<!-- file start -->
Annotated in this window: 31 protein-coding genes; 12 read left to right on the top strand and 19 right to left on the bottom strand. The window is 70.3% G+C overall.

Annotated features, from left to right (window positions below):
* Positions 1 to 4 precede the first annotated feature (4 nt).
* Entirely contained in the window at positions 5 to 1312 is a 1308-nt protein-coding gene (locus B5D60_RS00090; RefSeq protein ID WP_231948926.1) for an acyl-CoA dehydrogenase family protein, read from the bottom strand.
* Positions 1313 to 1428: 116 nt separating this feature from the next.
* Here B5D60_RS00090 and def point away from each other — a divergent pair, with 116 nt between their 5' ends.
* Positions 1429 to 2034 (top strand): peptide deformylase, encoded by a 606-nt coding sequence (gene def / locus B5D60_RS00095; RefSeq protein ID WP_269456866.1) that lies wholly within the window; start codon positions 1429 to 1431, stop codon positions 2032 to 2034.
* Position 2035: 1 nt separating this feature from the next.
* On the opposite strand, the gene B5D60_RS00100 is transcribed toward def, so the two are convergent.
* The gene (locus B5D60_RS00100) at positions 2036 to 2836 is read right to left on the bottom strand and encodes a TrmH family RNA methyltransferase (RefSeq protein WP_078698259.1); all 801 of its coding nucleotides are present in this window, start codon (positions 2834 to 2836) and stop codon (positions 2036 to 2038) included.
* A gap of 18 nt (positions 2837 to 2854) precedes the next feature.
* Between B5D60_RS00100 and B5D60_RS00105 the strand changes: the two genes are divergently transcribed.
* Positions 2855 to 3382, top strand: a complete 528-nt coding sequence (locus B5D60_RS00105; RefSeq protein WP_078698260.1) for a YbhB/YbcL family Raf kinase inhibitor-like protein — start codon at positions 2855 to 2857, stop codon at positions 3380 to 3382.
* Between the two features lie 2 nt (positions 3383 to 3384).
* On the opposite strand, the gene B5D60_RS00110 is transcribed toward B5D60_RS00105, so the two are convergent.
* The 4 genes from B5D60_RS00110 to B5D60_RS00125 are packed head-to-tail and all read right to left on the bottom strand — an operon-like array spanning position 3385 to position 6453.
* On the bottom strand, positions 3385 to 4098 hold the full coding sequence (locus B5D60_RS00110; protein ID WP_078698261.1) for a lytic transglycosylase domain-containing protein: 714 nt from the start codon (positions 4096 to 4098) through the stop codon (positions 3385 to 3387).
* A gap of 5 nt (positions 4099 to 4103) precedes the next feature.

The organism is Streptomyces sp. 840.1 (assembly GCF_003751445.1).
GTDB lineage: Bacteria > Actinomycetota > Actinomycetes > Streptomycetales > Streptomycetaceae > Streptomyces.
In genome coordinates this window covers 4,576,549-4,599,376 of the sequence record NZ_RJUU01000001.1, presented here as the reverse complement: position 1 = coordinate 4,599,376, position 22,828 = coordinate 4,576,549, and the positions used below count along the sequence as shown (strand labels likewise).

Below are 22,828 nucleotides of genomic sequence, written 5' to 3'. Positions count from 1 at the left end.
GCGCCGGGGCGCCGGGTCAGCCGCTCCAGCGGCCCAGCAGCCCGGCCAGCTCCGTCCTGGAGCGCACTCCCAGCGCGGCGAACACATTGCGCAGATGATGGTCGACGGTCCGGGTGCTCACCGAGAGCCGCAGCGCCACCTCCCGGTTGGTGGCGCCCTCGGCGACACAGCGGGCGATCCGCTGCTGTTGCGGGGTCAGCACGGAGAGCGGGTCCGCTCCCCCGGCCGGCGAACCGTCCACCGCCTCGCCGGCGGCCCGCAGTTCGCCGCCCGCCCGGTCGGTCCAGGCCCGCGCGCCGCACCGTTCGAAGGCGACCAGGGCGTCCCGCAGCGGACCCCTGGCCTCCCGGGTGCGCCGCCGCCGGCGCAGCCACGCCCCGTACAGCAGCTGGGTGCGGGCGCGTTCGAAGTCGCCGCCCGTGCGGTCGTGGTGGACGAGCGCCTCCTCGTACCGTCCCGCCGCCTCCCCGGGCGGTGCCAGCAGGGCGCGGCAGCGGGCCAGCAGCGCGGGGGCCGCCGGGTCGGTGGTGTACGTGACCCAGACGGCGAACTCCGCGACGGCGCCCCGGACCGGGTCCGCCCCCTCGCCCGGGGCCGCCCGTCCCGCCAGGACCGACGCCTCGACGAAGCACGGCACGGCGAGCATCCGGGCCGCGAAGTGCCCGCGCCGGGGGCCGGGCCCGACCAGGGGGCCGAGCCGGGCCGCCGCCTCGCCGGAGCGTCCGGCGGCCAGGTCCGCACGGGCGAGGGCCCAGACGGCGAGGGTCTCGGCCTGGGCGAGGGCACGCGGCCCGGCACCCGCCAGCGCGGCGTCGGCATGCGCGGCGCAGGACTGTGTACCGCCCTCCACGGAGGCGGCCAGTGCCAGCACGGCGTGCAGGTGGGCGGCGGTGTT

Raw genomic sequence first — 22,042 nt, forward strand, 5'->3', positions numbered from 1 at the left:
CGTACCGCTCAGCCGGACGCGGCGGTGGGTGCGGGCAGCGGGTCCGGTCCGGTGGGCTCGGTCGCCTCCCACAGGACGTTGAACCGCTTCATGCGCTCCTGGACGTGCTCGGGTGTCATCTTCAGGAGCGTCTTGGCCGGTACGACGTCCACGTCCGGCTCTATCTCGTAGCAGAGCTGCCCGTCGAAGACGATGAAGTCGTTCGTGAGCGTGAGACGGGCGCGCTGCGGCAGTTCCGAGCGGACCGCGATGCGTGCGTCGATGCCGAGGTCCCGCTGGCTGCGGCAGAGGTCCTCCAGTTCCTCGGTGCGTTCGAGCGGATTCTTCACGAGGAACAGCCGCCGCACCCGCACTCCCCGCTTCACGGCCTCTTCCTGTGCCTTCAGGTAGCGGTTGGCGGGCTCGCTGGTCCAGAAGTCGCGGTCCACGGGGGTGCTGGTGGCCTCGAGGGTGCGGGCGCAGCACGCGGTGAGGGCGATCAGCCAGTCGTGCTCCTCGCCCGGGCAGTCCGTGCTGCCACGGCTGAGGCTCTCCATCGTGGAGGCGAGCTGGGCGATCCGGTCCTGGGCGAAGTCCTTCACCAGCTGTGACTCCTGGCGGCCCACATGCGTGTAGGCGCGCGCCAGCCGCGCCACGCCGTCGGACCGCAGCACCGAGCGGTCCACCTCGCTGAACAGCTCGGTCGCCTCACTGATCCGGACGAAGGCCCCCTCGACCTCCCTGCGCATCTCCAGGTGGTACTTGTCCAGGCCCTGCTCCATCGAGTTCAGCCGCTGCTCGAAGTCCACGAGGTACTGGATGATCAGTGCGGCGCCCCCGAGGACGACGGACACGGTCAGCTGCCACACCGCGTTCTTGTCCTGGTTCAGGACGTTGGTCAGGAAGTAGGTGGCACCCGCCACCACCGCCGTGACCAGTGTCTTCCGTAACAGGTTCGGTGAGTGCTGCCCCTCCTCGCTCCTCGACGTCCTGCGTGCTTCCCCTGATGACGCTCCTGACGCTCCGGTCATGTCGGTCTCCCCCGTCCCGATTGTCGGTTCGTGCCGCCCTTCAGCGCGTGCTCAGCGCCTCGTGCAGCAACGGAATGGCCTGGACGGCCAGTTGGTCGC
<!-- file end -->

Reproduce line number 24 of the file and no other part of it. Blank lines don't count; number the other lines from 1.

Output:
Raw genomic sequence first — 22,042 nt, forward strand, 5'->3', positions numbered from 1 at the left: